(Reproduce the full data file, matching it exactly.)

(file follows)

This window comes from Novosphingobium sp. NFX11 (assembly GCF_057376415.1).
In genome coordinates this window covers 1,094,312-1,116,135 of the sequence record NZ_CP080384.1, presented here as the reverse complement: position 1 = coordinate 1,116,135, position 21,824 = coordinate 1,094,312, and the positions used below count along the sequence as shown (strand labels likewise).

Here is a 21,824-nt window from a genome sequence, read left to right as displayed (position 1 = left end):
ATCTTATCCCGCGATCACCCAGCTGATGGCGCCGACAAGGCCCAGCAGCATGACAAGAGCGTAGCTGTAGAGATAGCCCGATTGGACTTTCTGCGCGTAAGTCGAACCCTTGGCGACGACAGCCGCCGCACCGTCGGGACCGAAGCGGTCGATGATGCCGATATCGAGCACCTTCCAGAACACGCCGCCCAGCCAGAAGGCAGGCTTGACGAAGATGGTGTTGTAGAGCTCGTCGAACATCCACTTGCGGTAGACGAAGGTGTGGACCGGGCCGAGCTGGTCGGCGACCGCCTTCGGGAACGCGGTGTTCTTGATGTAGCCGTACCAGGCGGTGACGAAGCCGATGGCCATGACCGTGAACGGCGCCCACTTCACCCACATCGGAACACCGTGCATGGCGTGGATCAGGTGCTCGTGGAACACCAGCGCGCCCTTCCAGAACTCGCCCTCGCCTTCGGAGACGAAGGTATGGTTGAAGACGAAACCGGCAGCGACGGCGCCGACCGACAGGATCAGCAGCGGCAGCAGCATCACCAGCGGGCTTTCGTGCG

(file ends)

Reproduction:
This window comes from Novosphingobium sp. NFX11 (assembly GCF_057376415.1).
In genome coordinates this window covers 1,094,312-1,116,135 of the sequence record NZ_CP080384.1, presented here as the reverse complement: position 1 = coordinate 1,116,135, position 21,824 = coordinate 1,094,312, and the positions used below count along the sequence as shown (strand labels likewise).

Here is a 21,824-nt window from a genome sequence, read left to right as displayed (position 1 = left end):
ATCTTATCCCGCGATCACCCAGCTGATGGCGCCGACAAGGCCCAGCAGCATGACAAGAGCGTAGCTGTAGAGATAGCCCGATTGGACTTTCTGCGCGTAAGTCGAACCCTTGGCGACGACAGCCGCCGCACCGTCGGGACCGAAGCGGTCGATGATGCCGATATCGAGCACCTTCCAGAACACGCCGCCCAGCCAGAAGGCAGGCTTGACGAAGATGGTGTTGTAGAGCTCGTCGAACATCCACTTGCGGTAGACGAAGGTGTGGACCGGGCCGAGCTGGTCGGCGACCGCCTTCGGGAACGCGGTGTTCTTGATGTAGCCGTACCAGGCGGTGACGAAGCCGATGGCCATGACCGTGAACGGCGCCCACTTCACCCACATCGGAACACCGTGCATGGCGTGGATCAGGTGCTCGTGGAACACCAGCGCGCCCTTCCAGAACTCGCCCTCGCCTTCGGAGACGAAGGTATGGTTGAAGACGAAACCGGCAGCGACGGCGCCGACCGACAGGATCAGCAGCGGCAGCAGCATCACCAGCGGGCTTTCGTGCG